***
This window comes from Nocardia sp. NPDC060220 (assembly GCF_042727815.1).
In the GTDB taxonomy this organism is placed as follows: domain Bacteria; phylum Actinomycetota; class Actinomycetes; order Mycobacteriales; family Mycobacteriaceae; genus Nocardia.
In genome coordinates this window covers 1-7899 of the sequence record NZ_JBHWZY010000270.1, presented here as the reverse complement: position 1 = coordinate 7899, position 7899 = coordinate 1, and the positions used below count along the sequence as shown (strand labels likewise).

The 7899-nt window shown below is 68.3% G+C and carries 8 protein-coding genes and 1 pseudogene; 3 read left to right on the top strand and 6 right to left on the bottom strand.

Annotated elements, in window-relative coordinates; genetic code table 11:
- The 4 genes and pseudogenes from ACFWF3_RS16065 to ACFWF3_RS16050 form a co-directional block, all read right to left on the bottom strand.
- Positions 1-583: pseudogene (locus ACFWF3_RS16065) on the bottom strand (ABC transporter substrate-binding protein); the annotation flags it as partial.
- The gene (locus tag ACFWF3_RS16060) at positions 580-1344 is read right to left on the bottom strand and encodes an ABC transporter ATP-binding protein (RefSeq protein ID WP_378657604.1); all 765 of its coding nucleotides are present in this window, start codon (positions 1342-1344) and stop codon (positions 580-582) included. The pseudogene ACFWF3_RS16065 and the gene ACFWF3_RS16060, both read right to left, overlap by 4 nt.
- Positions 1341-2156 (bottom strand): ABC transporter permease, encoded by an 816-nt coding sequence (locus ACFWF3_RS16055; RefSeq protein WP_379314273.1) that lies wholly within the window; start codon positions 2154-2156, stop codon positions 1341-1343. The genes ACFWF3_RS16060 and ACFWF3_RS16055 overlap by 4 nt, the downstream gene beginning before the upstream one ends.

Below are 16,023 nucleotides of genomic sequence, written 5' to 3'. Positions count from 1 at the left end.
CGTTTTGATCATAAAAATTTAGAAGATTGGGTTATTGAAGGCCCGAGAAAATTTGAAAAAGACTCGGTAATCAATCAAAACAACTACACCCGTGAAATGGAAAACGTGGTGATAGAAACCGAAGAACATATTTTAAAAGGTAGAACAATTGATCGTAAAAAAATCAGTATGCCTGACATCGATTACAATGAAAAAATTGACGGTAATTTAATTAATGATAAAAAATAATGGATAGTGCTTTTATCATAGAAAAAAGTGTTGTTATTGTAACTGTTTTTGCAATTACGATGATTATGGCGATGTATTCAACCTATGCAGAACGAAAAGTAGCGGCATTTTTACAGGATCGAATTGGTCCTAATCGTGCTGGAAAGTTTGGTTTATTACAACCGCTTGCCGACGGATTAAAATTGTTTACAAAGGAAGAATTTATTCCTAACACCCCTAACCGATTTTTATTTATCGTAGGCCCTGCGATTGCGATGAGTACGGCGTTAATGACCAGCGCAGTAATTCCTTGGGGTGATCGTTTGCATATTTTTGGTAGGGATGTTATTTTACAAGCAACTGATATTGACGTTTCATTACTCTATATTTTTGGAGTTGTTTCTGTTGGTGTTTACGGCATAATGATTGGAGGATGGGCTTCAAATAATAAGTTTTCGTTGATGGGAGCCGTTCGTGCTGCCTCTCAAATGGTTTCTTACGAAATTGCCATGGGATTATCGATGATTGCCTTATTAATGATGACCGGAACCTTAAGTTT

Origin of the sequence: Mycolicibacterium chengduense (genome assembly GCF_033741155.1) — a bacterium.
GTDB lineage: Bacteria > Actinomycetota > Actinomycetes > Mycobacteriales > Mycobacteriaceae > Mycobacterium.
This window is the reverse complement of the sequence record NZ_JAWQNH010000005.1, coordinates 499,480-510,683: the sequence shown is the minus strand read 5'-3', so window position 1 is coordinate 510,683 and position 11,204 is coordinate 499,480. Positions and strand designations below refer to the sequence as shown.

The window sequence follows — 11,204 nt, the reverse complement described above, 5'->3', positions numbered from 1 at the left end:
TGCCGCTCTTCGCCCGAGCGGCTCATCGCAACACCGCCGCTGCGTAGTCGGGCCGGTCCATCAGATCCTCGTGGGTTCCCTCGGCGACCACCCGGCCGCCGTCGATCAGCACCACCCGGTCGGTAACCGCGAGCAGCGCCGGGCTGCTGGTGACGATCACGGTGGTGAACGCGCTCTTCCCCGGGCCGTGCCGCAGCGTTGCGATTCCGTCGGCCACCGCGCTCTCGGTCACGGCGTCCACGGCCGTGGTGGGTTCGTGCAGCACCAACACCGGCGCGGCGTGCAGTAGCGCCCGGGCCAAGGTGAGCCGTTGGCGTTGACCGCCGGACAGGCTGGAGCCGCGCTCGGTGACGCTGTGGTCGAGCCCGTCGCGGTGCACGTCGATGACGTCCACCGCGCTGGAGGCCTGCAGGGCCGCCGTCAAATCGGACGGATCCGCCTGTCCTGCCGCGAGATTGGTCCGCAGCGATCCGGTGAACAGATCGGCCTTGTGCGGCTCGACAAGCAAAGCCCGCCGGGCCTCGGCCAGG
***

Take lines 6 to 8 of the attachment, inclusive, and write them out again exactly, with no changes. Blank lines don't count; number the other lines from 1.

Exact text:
- The 4 genes and pseudogenes from ACFWF3_RS16065 to ACFWF3_RS16050 form a co-directional block, all read right to left on the bottom strand.
- Positions 1-583: pseudogene (locus ACFWF3_RS16065) on the bottom strand (ABC transporter substrate-binding protein); the annotation flags it as partial.
- The gene (locus tag ACFWF3_RS16060) at positions 580-1344 is read right to left on the bottom strand and encodes an ABC transporter ATP-binding protein (RefSeq protein ID WP_378657604.1); all 765 of its coding nucleotides are present in this window, start codon (positions 1342-1344) and stop codon (positions 580-582) included. The pseudogene ACFWF3_RS16065 and the gene ACFWF3_RS16060, both read right to left, overlap by 4 nt.